6. Jimbo1490
    Joined: Jun 2005
    Posts: 785
    Likes: 41, Points: 28, Legacy Rep: 527
    Location: Orlando, FL

    Jimbo1490 Senior Member

    Thanks, Paul. We were getting pricing from Merritt, last I recall. We've since completed a switch back to PPG (from whence we came) and will probably never go back to the 'polyester' urethanes like 'Grip, Sterling & Jet-Glo again. I can save 30-40% using PPG and it really has NO BAD HABITS! Easiest paint to shoot, ever!

    Years ago, (1992) we switched from Awl-Grip to PPG's polyester urethane, 'Durethane' (DU), mostly out of convenience since a dealer was one (1) block away from my shop. But we soon discovered that it was a real pleasure to work with the stuff! 4 different hardeners & 3 different reducers plus a retarder, and all the support chemicals worked in their other paints lines, so never any waste! In all the DU jobs we shot I can never remember a single instance of solvent popping, not even on a run or double coat spot (and we were located in Miami at the time); it was just that good. It had a lot less 'die back' than the others and was much kinder to masking tape, a chief complaint about the big three (they all attack tape glue rather aggressively) And did I mention? Over 1000 colors in their fleet catalog Vs like maybe 100 for the 'big three'.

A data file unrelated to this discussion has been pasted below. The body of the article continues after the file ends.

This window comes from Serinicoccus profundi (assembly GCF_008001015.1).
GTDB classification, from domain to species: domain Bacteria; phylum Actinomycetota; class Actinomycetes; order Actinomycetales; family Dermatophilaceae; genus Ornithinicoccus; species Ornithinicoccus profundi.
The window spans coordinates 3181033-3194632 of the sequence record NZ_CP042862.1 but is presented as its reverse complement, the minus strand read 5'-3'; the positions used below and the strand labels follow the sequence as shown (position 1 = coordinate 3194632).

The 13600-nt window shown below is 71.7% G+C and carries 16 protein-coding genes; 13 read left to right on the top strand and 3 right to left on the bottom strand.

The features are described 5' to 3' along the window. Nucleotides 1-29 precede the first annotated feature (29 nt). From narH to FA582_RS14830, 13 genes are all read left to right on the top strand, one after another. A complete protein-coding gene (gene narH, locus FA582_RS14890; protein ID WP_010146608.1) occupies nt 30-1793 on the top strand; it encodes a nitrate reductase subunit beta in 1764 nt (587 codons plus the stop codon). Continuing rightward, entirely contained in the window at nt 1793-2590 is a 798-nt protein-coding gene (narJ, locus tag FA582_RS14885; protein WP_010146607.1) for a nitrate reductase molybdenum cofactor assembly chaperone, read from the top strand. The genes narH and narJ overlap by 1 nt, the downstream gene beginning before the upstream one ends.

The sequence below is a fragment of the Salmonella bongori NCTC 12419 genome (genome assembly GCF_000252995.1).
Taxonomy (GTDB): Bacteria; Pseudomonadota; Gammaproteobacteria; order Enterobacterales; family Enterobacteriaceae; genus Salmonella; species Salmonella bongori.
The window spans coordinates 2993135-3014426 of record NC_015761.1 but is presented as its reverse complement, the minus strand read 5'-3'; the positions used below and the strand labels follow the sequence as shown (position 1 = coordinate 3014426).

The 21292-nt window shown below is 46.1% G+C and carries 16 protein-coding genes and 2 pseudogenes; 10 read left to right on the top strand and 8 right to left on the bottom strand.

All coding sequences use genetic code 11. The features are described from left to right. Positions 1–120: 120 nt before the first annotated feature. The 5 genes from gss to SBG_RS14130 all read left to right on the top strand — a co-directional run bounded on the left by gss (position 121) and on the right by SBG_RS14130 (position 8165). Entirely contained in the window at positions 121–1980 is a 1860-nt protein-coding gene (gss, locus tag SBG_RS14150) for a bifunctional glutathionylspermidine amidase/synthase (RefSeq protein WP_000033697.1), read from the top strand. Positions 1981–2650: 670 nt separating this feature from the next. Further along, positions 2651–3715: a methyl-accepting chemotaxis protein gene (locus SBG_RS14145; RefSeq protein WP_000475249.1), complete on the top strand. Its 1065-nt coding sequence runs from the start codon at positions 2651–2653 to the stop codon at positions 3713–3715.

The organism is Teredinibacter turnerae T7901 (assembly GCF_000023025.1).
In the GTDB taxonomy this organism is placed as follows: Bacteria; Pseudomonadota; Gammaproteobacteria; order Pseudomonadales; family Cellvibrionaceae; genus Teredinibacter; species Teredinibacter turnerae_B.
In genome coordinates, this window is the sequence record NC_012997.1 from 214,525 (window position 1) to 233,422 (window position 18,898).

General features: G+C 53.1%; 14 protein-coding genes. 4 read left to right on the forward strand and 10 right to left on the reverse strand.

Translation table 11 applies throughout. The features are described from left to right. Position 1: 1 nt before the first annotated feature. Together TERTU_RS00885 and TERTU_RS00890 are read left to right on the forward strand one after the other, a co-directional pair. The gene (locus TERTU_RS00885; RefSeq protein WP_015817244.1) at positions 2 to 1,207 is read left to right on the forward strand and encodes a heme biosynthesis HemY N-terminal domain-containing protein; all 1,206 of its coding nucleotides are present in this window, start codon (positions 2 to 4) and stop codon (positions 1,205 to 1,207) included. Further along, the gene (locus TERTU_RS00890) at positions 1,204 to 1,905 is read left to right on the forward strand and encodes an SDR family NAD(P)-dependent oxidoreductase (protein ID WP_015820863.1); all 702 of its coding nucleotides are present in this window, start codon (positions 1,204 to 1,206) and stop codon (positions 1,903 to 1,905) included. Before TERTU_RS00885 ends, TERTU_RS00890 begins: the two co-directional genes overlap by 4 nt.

But all good things must end, and PPG discontinued DU back in 2000 due to EPA regulations that hit sellers of (primarily)'automotive' paint. The big three call themselves 'industrial/aerospace/marine' paints and are able to skirt these tougher regs, even though they might be for sale on the same street, maybe even in the same store.:confused: So we went back to shooting mostly Awl-Grip, with a few Jet-Glo jobs here and there. (It was a sad time; our PPG rep STILL gets choked up when we talk about it :D)

    After a couple of sputters with DUT & 'DUHS', PPG finally successfully replaced DU about 2004 with "Delfleet Evolution" (FDG) and the high-solids version, FDGH. The fleet colors have expanded to over 3500. And this stuff is the only polyurethane enamel I have ever shot that handles metallics perfectly while simultaneously achieving high gloss, so you can shoot a metallic color without really needing to shoot clear if you don't want to. And with the high-solids version, you really can do a one or two coat paint job; you can shoot silver over orange or red or screaming yellow and get full hiding in ONE COAT.

    Can you tell I like this stuff?:p

    Jimbo
     
    1 person likes this.
  7. PAR
    Joined: Nov 2003
    Posts: 19,133
    Likes: 474, Points: 93, Legacy Rep: 3967
    Location: Eustis, FL

    PAR Yacht Designer/Builder

    Jimbo, you should really come out of your shell man. Speak up if you like something, don't just sit there . . .

    I was a PPG guy too . . .
     
  8. eponodyne
    Joined: Aug 2007
    Posts: 327
    Likes: 13, Points: 0, Legacy Rep: 171
    Location: Upper Midwest

    eponodyne Senior Member

    How's the toxicity? Is this something for the home handyman or will it kill you stone dead if you look at it while the moon is full?